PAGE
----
An infant is naturally curious. He has a built-in God-given appetite for knowledge. He is naturally observant. He explores with his eyes, first by gazing into the faces of his mother and father. He tastes; he finds nourishment at his mother's breast; he smells; and he feels. He grasps a rattle in his tiny fist; he feels the satin edge of his blanket or the fuzzy fur of his stuffed bear. He hears when the family rises for breakfast. He looks, and laughs when something he is shown is hidden momentarily and then reappears. He watches the dog run outdoors and kicks and wiggles his legs in the stroller. He is growing and becoming knowledgeable through his senses.
All the while these experiences are marked by words. Thus he learns language. He listens to a bedtime lullaby and learns that words can accompany soothing gestures such as rocking and cuddling. He is read nursery rhymes over and again and likes to hear that words sound similar. He takes pleasure in his power to anticipate the end of a rhymed phrase.
Picture books are presented to him and he is read to while occupying the best seat in the house - his mother's or father's lap. He enjoys hearing the same little stories read aloud again and again. As he grows, it becomes common to gain knowledge from books as well as knowledge from his experiences of the world around him.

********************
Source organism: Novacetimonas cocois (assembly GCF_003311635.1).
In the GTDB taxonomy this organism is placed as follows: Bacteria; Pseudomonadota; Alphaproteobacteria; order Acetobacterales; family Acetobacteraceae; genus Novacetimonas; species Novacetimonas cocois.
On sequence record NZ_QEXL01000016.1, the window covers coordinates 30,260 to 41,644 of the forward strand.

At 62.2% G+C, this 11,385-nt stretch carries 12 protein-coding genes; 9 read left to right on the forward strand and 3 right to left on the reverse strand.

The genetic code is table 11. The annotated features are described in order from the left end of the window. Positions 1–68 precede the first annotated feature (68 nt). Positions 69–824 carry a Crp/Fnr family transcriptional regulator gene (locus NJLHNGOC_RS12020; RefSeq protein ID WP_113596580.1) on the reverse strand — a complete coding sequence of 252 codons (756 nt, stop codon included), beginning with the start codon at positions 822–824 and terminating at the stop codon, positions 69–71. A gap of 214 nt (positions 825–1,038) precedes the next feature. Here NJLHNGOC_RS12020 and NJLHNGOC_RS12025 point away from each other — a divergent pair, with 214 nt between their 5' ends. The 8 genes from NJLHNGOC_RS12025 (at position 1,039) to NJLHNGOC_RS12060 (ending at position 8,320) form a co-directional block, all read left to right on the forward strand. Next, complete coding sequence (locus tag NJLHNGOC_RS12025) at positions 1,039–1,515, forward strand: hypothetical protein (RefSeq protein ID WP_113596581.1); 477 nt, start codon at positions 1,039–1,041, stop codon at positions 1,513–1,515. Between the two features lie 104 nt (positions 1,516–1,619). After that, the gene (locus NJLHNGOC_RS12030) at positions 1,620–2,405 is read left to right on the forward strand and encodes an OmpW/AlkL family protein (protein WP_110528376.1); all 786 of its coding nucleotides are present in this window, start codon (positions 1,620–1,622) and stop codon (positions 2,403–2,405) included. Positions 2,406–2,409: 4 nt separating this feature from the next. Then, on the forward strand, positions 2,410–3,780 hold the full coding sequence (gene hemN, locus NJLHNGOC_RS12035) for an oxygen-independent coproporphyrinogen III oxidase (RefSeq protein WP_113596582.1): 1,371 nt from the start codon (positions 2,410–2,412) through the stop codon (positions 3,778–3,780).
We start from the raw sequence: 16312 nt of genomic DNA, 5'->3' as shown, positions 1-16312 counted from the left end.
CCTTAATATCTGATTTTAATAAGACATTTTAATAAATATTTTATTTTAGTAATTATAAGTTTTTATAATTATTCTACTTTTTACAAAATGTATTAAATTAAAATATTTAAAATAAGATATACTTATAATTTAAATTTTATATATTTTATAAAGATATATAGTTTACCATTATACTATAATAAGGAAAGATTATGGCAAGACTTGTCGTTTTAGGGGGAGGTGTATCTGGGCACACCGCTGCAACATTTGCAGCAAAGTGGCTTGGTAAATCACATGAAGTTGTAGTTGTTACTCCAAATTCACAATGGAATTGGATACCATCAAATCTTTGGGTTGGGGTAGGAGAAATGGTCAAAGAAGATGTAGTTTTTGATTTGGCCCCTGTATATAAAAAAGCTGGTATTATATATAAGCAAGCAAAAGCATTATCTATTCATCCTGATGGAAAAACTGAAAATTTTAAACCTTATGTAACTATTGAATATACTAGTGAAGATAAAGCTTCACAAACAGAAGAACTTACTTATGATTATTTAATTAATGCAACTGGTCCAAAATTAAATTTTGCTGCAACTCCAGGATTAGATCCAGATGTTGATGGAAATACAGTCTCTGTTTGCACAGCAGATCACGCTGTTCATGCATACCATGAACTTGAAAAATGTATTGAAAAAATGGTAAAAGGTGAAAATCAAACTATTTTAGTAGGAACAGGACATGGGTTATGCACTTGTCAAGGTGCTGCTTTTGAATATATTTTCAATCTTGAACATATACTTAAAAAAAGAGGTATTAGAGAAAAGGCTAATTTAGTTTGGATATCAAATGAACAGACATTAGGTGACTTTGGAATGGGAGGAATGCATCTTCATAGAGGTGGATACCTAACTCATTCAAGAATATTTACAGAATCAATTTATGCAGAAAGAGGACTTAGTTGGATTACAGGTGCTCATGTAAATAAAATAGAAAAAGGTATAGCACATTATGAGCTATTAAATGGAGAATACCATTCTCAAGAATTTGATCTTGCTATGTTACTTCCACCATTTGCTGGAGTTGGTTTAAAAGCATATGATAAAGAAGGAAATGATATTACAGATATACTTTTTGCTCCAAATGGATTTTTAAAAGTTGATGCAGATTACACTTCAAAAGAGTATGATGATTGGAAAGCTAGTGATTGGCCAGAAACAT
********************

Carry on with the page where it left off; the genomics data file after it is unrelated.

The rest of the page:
A Dormant Craving
Sadly a young child's craving for knowledge (knowledge through his senses and by books) can go into hibernation when he begins school lessons. If lessons are long and used entirely for acquiring skill in "the three Rs" and for memorizing information, then Charlotte Mason said time is being wasted. She discovered "children can cover a large and various field [of knowledge] with delight and intelligence in the time that is usually wasted over the three Rs." Charlotte kept the necessary, daily lessons of drills and skills routinely short. Children were given consistent practice in the three Rs, but she would not let curiosity be "schooled out" of her young students. She said, "Perhaps the chief function of the teacher is to distinguish information from knowledge in the acquisitions of his pupils."
Knowledge vs. Information
Information is the record of facts, is acquired here and there, and is of practical value. "Knowledge," on the other hand," says Charlotte, "is the product of the vital action of the mind on the material presented to it, and is power; as it implies an increase of intellectual aptitude in new directions . . ."